And as it thus evidently appears, that, in the original construction and frame of his church, provision was made that the infants of God's people should be admitted into his covenant, so it may be added—that such a solemn dedication, as is made in baptism, of an infant by its parents to God the Supreme Parent, seems to be a most natural and rational service : a service which a pious mind can scarce possibly forbear. Having received so great a gift and trust from the Almighty Sovereign, how natural and proper is it, that soon upon its birth, and while a sense of the obligation is yet warm upon the heart, he should make some solemn acknowledgment that he has received it from God; should openly devote it to him, and lay himself under a sacred vow to educate it religiously, and bring it up in his fear! The light of nature itself seems plainly to have taught this. It was the custom of the Romans, on the ninth day from the child's birth (which was called the lustrical, or the day of purification) for its friends and relations to bring it to the temple, and before the altars of the gods, to recommend it to the protection of some tutelar deity. A ceremony of the same nature also, was performed among the Greeks. Is not this evidently, a becoming temper and action, upon receiving such a trust? Would it not naturally have a good influence on the conduct of the parent, with regard to his child; disposing him either to resign it more chearfully, if taken from him by death; or to train it up more religiously if its life be con
piness, than other nations of the earth, on account of their fa. ther's piety. The same may be justly hoped as to the dying infants of good men ; who, according to God's command, have been solemnly devoted to him, whom he hath acknowledged for his children, and to whom bu bath, by a sacred sovenant, promised to be a God,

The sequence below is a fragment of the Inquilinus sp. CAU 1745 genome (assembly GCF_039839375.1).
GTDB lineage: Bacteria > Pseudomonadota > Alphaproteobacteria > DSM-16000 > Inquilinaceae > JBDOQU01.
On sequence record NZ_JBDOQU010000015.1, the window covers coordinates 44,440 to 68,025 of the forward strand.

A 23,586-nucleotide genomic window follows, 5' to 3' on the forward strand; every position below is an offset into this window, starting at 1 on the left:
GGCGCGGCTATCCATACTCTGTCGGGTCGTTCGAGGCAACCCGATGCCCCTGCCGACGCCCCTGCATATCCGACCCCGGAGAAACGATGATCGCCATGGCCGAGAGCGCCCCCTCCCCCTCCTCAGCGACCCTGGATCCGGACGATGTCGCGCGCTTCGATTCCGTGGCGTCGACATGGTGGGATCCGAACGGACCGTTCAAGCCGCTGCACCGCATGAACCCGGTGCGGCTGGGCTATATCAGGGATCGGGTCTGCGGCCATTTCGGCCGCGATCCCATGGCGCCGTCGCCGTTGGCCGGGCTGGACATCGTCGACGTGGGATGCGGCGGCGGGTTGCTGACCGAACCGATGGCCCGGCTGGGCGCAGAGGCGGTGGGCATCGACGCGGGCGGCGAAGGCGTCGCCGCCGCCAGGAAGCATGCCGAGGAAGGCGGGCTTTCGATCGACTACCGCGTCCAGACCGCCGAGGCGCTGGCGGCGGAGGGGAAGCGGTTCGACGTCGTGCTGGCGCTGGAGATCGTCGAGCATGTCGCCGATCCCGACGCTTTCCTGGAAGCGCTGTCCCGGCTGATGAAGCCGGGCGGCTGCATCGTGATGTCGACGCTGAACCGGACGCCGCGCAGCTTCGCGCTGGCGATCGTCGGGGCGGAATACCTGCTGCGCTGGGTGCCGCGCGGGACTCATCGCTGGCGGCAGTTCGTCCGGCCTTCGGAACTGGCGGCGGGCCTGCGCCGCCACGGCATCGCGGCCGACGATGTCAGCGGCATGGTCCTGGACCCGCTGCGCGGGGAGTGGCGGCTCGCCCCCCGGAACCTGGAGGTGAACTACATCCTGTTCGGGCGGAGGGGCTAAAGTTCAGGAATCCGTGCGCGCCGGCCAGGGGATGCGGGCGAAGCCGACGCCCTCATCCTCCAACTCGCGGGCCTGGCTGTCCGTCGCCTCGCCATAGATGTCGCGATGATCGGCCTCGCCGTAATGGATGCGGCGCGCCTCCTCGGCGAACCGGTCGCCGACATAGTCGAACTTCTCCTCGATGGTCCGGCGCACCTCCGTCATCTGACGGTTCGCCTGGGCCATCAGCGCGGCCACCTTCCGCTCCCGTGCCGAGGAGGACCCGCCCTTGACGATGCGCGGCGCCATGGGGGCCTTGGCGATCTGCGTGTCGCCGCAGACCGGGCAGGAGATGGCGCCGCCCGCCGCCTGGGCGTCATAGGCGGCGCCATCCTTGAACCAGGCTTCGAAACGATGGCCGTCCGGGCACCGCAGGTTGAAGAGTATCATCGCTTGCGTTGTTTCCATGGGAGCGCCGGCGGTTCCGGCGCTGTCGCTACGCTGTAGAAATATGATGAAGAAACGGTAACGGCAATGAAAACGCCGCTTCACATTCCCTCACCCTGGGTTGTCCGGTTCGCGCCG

tinued? And might it not be hoped, that God would graciously accept and reward the piety of such a parent, with peculiar blessings on such a child ?
But, from this general view of the several dispensations of religion with respect to infants, from which their right to baptism may be strongly presumed, --We proceed farther to establish it by clear and direct proofs.
The FIRST ARGUMENT shall be presented under
the following Propositions. I. It is an incontestable fact, that the infants of believers, were, in former dispensations or ages of the church, taken together with their parents into covenant with God; and had, by his express cominand, a sacrament or rite given them, as a token that Jehovah was their God; and that in consequence hereof, he counted them for bis children, and as standing in a peculiar relation to himself. Gen. xvii. 7, 10, 11, 12. Deut. xxix. 10, 11, 12. EZEK. xvi. 20, 21, See these scriptures already cited, pages 4-6.
II. When these infants of believers were thus taken into covenant, it was certainly, a great privilege, a favour or grant most thankfully to be received; for, by this token, the Most High obliged himself and covenanted to be the God of that infant. And what that implies, see before explained, pages 4, 5. Now
III. If this great privilege was once granted by God to his church, it is a privilege still subsisting, and is now in actual and full force, if it has not been revoked. But
IV. This privilege or grant has never been revoked. No such revocation, nor any shadow of it, appears in the whole book of God. Therefore,
V. The infants of believers having still a right to their antient unrepealed privilege, of being admitted with their parents into covenant with God, and of having its token applied to them; it hence necessarily follows, that they have a right to christian baptism ; for baptism is now the only appointed token or ceremony of admission.
These propositions it is huinbly apprehended, amount to a demonstration of the point in debate. Which of them can be denied ? Will any man say, 1. That the infants of believers, in the former ages of the church, were not taken, with their parents into covenant with God; bad not, by his express command, a sacrament or rite given. them in token that Jehovah was their God; and that in consequence of this, they were not considered and treated as being in a peculiar manner his? This no man will affirmn. Will it then be said :-2. That this, though it was granted to the infants of good men of old, was really no privilege nor favour to them? Neither durst any man assert this.
Can it be urged then :-.3. That this privilege, though granted antiently to the church, and enjoyed by it many ages, does not, now, continue to it, nor ought, now, to be enjoyed by it; though it be at the same time acknowledged not to have been repealed ?_Absurd to imagine! Will it be said then :-4. That this antient privilege or grant has, indeed, been repealed? Let the repeal be shewn, and the point shall be given up. There appears no such repeal, nor any thing like it, in the whole sacred scriptures : on the contrary, there appear many things, as will presently be seen, abundantly to confirm this invaluable privilege; and to strengthen and enlarge it. And, in